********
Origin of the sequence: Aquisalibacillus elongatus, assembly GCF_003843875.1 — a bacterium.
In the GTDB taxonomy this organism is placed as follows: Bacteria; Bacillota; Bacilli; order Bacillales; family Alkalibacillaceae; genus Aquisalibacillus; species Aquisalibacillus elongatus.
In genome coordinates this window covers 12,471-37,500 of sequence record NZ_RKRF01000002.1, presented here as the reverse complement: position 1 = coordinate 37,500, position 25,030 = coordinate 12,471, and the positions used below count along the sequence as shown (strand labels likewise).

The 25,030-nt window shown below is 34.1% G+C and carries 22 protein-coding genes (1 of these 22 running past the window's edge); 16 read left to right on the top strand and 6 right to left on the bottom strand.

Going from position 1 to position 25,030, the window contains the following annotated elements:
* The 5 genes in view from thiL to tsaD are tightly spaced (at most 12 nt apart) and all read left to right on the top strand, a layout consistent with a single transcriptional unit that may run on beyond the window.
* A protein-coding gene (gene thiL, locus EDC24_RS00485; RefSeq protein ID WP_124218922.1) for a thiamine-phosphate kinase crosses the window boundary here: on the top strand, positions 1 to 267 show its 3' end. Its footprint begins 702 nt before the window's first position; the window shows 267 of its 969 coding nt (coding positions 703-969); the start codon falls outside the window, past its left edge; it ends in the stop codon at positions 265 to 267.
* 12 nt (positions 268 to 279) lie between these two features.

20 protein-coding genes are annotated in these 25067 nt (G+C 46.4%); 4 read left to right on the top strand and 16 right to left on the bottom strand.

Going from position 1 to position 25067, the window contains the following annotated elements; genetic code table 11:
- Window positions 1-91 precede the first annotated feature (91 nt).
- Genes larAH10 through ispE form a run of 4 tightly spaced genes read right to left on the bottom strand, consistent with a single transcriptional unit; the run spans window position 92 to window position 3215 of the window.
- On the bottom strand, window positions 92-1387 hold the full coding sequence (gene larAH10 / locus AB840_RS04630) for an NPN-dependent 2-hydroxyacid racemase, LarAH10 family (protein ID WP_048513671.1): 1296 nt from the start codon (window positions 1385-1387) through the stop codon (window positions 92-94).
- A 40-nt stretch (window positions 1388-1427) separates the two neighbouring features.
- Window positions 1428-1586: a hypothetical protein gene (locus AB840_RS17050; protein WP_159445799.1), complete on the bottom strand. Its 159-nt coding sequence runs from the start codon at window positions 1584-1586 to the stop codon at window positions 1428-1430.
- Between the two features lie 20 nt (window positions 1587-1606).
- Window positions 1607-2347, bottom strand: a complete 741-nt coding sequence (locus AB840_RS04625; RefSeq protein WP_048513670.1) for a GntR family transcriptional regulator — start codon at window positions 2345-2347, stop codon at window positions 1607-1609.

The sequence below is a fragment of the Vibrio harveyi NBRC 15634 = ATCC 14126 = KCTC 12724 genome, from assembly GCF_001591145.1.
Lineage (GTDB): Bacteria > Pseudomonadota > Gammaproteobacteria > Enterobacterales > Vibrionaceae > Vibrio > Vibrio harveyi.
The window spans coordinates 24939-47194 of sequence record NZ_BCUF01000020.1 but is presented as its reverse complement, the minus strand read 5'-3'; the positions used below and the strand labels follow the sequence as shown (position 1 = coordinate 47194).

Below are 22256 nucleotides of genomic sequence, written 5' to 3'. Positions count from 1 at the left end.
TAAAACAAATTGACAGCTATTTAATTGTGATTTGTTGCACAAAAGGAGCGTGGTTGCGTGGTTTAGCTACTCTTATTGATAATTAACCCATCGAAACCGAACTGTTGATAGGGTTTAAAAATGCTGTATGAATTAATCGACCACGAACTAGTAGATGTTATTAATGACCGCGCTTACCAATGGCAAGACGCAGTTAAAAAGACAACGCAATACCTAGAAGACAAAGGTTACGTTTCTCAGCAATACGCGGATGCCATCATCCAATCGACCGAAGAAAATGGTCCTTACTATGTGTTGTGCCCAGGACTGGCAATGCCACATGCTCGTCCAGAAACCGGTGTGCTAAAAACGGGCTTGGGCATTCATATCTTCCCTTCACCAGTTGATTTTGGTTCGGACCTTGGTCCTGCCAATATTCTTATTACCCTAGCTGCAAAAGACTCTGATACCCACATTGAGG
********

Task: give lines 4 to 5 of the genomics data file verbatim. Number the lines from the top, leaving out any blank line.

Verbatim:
The 25,030-nt window shown below is 34.1% G+C and carries 22 protein-coding genes (1 of these 22 running past the window's edge); 16 read left to right on the top strand and 6 right to left on the bottom strand.

Going from position 1 to position 25,030, the window contains the following annotated elements: